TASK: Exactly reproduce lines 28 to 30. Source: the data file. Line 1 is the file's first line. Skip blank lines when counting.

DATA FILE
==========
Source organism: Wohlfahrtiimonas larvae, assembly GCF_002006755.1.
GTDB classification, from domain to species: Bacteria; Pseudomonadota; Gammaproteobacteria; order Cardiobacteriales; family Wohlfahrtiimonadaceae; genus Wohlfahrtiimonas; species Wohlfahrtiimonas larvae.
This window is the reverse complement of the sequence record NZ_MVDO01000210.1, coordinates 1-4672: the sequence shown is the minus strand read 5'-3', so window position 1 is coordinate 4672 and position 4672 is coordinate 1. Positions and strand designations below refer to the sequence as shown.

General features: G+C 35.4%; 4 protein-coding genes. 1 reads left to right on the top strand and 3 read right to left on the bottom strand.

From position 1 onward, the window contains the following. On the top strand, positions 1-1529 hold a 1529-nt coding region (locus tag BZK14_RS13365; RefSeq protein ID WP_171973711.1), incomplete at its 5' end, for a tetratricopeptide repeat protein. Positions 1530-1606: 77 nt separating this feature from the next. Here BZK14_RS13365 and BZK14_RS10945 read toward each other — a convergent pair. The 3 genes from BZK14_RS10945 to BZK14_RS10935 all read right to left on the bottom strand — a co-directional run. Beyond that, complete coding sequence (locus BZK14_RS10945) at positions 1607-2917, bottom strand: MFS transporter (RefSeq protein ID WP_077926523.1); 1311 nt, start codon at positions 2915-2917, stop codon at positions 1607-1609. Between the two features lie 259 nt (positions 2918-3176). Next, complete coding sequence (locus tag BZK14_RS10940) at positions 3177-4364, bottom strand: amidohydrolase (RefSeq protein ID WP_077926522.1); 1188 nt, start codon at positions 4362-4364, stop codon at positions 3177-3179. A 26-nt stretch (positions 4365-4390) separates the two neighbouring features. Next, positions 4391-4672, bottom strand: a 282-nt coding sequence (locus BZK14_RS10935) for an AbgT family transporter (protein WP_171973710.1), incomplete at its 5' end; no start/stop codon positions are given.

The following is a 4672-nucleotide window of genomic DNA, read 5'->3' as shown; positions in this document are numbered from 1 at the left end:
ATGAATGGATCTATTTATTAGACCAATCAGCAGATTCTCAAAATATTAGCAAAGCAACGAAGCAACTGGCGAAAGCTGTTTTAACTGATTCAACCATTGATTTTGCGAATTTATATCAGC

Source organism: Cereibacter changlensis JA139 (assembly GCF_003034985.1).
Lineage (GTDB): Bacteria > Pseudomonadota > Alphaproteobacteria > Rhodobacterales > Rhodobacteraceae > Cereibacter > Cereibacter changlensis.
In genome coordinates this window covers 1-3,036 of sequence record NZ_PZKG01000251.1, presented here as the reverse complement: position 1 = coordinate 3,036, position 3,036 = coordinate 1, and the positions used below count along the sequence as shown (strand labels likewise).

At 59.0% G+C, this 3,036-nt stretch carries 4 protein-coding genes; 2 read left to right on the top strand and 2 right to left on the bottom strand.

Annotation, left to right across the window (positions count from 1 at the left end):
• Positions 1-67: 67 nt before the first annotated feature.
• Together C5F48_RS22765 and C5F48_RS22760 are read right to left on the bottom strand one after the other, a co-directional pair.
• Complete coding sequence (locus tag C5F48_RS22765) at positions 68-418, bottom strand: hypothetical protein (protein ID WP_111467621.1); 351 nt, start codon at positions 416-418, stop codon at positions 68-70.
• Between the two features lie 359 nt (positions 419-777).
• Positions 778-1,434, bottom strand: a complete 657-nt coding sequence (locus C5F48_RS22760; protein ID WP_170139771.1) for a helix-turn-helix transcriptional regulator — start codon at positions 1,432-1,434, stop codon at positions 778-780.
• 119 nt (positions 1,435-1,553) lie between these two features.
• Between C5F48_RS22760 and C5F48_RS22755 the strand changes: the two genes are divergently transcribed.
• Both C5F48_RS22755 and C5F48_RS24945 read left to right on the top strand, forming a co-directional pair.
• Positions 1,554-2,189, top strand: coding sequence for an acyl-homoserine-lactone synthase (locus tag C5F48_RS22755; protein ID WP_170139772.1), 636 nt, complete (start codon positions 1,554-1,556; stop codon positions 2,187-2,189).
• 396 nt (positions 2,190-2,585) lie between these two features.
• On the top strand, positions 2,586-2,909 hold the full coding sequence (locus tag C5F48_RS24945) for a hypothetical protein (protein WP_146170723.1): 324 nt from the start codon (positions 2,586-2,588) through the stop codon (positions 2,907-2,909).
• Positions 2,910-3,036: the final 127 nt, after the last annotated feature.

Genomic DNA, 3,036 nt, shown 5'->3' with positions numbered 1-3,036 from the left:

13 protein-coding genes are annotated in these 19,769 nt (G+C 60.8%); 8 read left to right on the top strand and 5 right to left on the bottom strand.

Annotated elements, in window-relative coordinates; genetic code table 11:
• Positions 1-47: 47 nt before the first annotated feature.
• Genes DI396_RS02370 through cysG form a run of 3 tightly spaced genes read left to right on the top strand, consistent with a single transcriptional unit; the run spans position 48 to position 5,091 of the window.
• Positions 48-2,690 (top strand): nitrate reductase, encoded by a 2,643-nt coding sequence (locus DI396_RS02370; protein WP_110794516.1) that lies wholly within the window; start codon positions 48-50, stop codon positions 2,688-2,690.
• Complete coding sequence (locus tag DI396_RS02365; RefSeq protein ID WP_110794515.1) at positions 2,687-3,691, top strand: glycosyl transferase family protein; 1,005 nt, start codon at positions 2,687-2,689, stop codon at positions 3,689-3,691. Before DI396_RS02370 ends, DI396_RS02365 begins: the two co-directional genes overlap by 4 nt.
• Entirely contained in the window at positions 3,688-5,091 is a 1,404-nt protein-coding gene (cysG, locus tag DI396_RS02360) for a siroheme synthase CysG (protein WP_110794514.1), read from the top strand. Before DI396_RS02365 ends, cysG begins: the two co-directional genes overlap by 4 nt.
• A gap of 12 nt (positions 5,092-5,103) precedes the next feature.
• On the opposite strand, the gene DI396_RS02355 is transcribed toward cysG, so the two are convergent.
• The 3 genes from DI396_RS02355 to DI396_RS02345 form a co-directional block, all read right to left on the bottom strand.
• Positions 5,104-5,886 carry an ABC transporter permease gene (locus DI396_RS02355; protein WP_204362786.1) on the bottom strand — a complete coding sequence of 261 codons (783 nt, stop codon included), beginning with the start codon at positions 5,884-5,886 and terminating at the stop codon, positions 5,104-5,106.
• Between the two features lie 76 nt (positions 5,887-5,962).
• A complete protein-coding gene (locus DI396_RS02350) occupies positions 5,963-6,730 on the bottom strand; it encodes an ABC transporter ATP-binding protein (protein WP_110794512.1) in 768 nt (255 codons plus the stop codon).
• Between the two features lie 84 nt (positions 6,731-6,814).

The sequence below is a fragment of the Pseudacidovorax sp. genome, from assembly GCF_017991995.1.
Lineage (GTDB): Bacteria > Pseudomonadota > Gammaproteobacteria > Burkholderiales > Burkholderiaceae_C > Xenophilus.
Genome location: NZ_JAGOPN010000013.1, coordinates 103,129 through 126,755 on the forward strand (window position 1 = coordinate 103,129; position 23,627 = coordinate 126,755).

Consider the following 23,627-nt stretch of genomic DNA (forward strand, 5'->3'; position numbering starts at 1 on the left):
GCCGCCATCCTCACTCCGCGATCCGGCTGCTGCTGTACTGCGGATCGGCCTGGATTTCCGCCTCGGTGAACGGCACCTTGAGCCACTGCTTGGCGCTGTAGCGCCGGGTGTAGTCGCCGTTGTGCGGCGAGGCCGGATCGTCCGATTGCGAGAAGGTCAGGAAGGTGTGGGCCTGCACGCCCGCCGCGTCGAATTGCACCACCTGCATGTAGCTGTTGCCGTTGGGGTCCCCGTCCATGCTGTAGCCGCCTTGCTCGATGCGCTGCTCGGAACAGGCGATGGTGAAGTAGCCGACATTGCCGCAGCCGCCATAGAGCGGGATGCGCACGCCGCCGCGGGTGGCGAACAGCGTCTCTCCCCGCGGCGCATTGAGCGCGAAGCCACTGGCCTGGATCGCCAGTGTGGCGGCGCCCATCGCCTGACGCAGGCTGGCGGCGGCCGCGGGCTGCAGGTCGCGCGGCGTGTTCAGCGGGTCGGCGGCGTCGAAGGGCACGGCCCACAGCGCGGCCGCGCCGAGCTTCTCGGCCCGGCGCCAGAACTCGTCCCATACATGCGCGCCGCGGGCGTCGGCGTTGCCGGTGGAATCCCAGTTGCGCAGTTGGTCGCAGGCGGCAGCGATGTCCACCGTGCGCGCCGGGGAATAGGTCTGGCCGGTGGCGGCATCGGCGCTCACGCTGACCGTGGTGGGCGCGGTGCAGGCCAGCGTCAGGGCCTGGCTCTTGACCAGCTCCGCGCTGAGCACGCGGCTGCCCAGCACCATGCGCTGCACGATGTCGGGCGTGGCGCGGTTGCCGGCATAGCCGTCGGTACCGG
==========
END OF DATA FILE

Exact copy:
• Positions 1-47: 47 nt before the first annotated feature.
• Genes DI396_RS02370 through cysG form a run of 3 tightly spaced genes read left to right on the top strand, consistent with a single transcriptional unit; the run spans position 48 to position 5,091 of the window.
• Positions 48-2,690 (top strand): nitrate reductase, encoded by a 2,643-nt coding sequence (locus DI396_RS02370; protein WP_110794516.1) that lies wholly within the window; start codon positions 48-50, stop codon positions 2,688-2,690.